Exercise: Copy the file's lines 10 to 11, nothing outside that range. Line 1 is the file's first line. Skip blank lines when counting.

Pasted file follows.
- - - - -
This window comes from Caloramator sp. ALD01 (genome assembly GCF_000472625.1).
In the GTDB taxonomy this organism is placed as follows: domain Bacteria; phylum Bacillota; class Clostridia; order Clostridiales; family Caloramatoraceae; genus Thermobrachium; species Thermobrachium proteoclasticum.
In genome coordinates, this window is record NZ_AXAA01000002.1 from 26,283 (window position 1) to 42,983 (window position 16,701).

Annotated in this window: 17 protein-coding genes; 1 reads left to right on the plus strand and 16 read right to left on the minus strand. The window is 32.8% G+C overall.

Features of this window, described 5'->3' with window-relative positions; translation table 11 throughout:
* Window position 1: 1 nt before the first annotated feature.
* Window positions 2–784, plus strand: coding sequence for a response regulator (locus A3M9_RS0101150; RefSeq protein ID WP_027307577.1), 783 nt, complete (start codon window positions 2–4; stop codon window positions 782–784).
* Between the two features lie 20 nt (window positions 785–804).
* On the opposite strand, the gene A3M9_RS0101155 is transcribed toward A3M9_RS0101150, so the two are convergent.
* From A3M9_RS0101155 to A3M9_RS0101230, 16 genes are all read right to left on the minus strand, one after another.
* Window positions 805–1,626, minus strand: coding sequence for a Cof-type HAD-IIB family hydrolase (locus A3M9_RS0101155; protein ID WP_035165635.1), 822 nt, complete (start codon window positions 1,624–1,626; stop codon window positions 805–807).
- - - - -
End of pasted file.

* From A3M9_RS0101155 to A3M9_RS0101230, 16 genes are all read right to left on the minus strand, one after another.
* Window positions 805–1,626, minus strand: coding sequence for a Cof-type HAD-IIB family hydrolase (locus A3M9_RS0101155; protein ID WP_035165635.1), 822 nt, complete (start codon window positions 1,624–1,626; stop codon window positions 805–807).